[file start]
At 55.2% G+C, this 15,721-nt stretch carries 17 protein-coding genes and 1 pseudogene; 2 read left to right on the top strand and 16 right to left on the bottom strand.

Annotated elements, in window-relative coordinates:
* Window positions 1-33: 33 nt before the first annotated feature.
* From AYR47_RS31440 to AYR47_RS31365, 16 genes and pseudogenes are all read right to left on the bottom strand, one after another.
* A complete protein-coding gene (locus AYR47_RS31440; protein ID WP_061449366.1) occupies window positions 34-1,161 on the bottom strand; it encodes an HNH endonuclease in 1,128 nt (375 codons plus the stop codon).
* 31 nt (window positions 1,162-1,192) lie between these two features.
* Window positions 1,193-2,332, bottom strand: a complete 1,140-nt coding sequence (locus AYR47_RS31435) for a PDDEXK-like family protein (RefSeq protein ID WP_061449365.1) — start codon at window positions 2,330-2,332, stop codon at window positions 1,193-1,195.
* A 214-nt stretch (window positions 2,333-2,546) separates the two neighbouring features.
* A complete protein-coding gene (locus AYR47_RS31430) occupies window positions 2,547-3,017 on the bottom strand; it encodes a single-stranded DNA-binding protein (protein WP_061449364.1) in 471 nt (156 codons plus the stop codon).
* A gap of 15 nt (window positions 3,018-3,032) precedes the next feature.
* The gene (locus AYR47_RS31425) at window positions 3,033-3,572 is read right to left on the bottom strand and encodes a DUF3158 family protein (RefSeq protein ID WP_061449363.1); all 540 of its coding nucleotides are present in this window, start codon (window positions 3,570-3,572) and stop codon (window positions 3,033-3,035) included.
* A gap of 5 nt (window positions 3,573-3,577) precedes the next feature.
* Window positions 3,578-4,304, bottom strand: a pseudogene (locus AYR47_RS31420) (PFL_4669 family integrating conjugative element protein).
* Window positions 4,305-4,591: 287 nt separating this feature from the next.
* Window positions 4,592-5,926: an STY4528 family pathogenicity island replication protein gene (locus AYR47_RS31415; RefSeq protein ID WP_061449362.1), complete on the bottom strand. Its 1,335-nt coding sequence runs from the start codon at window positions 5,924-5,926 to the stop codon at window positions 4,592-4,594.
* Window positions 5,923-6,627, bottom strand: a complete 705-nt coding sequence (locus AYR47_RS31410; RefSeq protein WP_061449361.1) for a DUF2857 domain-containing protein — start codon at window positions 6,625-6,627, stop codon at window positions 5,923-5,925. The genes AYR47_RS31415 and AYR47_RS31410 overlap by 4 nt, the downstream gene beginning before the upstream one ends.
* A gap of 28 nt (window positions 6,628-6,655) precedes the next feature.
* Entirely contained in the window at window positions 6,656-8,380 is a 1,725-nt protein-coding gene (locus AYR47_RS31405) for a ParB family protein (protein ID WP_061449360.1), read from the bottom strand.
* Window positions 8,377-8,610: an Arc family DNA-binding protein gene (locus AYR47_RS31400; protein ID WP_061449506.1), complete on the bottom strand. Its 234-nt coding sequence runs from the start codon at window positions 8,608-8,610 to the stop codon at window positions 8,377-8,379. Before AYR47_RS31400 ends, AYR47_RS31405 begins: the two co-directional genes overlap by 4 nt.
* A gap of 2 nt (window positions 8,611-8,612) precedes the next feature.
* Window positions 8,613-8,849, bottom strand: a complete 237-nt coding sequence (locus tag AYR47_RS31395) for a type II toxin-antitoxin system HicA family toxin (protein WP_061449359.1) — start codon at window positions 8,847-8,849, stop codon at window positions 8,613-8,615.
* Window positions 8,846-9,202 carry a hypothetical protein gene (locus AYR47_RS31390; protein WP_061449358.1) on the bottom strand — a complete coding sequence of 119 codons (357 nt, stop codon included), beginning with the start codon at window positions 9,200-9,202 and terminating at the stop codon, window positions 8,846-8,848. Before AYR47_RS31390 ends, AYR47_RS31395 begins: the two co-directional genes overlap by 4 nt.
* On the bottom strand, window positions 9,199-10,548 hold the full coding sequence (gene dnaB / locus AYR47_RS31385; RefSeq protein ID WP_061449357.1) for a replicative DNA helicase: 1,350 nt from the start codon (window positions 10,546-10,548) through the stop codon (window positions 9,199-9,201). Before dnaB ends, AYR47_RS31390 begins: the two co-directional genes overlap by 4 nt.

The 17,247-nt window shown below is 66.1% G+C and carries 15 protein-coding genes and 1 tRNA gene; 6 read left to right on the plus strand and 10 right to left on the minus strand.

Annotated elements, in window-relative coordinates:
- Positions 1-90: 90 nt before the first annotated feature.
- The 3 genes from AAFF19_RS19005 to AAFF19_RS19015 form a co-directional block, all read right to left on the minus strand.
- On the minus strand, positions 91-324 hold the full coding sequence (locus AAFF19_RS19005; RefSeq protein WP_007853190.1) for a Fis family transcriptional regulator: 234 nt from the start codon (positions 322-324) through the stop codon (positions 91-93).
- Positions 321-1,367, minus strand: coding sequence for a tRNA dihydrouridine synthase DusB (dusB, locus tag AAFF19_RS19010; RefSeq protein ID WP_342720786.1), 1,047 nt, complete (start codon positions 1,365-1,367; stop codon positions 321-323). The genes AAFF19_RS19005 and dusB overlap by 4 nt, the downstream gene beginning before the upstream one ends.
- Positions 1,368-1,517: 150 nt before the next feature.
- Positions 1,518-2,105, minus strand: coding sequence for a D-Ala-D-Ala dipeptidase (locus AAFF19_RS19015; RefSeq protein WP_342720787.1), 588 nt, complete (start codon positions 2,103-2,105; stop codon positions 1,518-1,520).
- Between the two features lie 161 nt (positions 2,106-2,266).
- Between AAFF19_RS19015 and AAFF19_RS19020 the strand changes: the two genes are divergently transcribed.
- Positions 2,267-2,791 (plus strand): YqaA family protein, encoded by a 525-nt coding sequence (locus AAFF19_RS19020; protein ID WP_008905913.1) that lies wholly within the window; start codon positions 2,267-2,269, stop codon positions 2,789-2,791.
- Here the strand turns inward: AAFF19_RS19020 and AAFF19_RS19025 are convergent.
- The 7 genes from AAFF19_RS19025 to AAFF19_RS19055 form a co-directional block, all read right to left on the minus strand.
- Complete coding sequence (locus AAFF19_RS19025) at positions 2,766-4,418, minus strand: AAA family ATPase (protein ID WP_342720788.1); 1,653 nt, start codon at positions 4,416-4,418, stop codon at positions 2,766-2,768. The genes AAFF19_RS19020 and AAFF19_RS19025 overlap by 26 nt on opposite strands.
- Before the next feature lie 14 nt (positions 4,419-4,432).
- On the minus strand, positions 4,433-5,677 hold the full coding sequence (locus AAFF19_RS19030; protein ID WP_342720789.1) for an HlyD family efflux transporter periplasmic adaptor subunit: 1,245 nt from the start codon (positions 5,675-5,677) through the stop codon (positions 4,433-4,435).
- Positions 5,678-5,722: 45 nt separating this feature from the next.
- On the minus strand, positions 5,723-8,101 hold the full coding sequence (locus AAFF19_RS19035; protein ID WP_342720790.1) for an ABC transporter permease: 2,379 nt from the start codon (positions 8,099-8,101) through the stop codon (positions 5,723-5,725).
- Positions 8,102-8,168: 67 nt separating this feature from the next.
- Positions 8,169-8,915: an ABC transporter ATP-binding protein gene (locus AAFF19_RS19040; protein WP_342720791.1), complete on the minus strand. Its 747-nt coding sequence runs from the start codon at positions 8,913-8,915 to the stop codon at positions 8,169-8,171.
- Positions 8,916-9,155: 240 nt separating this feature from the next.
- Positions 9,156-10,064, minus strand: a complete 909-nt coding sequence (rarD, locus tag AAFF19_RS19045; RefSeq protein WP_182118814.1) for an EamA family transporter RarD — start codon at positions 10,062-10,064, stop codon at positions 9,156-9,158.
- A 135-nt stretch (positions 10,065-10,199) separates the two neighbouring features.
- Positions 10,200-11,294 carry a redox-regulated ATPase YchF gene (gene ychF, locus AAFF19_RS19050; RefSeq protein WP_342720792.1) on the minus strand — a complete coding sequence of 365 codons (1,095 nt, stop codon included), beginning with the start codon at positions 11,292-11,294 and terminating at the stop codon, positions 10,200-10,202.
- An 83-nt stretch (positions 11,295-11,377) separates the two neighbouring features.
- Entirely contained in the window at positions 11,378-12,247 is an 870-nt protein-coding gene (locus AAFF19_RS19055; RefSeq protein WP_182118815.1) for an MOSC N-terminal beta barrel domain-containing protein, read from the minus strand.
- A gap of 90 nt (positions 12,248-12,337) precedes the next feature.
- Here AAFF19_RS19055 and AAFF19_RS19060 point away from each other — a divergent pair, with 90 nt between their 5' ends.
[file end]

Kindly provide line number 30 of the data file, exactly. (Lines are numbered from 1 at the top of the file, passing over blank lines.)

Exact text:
- Positions 1,368-1,517: 150 nt before the next feature.